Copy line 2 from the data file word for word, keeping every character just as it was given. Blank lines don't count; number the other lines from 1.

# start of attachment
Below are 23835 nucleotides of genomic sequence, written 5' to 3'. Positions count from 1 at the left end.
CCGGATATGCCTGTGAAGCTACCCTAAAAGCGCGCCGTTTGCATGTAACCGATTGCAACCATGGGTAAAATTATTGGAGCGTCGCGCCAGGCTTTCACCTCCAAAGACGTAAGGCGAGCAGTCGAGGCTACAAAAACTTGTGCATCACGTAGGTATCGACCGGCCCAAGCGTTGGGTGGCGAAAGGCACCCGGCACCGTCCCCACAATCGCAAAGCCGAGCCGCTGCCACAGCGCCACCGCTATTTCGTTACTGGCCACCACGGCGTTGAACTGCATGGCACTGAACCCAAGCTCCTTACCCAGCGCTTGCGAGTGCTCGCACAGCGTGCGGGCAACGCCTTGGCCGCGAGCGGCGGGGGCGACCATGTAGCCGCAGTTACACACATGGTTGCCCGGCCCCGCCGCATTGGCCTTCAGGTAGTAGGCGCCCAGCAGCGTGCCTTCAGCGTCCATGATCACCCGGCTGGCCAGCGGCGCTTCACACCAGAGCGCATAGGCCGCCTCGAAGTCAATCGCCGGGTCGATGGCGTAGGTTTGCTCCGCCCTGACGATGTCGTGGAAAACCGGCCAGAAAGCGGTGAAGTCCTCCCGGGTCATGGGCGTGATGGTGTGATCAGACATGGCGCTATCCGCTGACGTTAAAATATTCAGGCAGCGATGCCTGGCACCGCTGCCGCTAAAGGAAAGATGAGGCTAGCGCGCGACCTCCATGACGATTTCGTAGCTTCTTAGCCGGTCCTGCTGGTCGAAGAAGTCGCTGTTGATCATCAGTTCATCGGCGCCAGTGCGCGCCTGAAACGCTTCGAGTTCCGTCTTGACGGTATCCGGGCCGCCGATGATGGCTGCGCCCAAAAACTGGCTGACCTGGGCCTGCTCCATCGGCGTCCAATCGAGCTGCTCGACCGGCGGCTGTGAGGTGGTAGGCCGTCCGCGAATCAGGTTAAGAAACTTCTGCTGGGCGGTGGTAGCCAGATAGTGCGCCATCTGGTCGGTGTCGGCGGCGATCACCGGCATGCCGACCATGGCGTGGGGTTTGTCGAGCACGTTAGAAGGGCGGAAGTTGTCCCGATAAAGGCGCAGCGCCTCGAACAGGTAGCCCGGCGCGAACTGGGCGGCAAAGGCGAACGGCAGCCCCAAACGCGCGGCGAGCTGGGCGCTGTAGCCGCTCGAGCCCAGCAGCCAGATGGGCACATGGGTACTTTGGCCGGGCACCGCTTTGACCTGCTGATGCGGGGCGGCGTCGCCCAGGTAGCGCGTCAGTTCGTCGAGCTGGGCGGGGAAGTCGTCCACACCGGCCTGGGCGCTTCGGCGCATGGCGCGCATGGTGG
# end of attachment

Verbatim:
CCGGATATGCCTGTGAAGCTACCCTAAAAGCGCGCCGTTTGCATGTAACCGATTGCAACCATGGGTAAAATTATTGGAGCGTCGCGCCAGGCTTTCACCTCCAAAGACGTAAGGCGAGCAGTCGAGGCTACAAAAACTTGTGCATCACGTAGGTATCGACCGGCCCAAGCGTTGGGTGGCGAAAGGCACCCGGCACCGTCCCCACAATCGCAAAGCCGAGCCGCTGCCACAGCGCCACCGCTATTTCGTTACTGGCCACCACGGCGTTGAACTGCATGGCACTGAACCCAAGCTCCTTACCCAGCGCTTGCGAGTGCTCGCACAGCGTGCGGGCAACGCCTTGGCCGCGAGCGGCGGGGGCGACCATGTAGCCGCAGTTACACACATGGTTGCCCGGCCCCGCCGCATTGGCCTTCAGGTAGTAGGCGCCCAGCAGCGTGCCTTCAGCGTCCATGATCACCCGGCTGGCCAGCGGCGCTTCACACCAGAGCGCATAGGCCGCCTCGAAGTCAATCGCCGGGTCGATGGCGTAGGTTTGCTCCGCCCTGACGATGTCGTGGAAAACCGGCCAGAAAGCGGTGAAGTCCTCCCGGGTCATGGGCGTGATGGTGTGATCAGACATGGCGCTATCCGCTGACGTTAAAATATTCAGGCAGCGATGCCTGGCACCGCTGCCGCTAAAGGAAAGATGAGGCTAGCGCGCGACCTCCATGACGATTTCGTAGCTTCTTAGCCGGTCCTGCTGGTCGAAGAAGTCGCTGTTGATCATCAGTTCATCGGCGCCAGTGCGCGCCTGAAACGCTTCGAGTTCCGTCTTGACGGTATCCGGGCCGCCGATGATGGCTGCGCCCAAAAACTGGCTGACCTGGGCCTGCTCCATCGGCGTCCAATCGAGCTGCTCGACCGGCGGCTGTGAGGTGGTAGGCCGTCCGCGAATCAGGTTAAGAAACTTCTGCTGGGCGGTGGTAGCCAGATAGTGCGCCATCTGGTCGGTGTCGGCGGCGATCACCGGCATGCCGACCATGGCGTGGGGTTTGTCGAGCACGTTAGAAGGGCGGAAGTTGTCCCGATAAAGGCGCAGCGCCTCGAACAGGTAGCCCGGCGCGAACTGGGCGGCAAAGGCGAACGGCAGCCCCAAACGCGCGGCGAGCTGGGCGCTGTAGCCGCTCGAGCCCAGCAGCCAGATGGGCACATGGGTACTTTGGCCGGGCACCGCTTTGACCTGCTGATGCGGGGCGGCGTCGCCCAGGTAGCGCGTCAGTTCGTCGAGCTGGGCGGGGAAGTCGTCCACACCGGCCTGGGCGCTTCGGCGCATGGCGCGCATGGTGG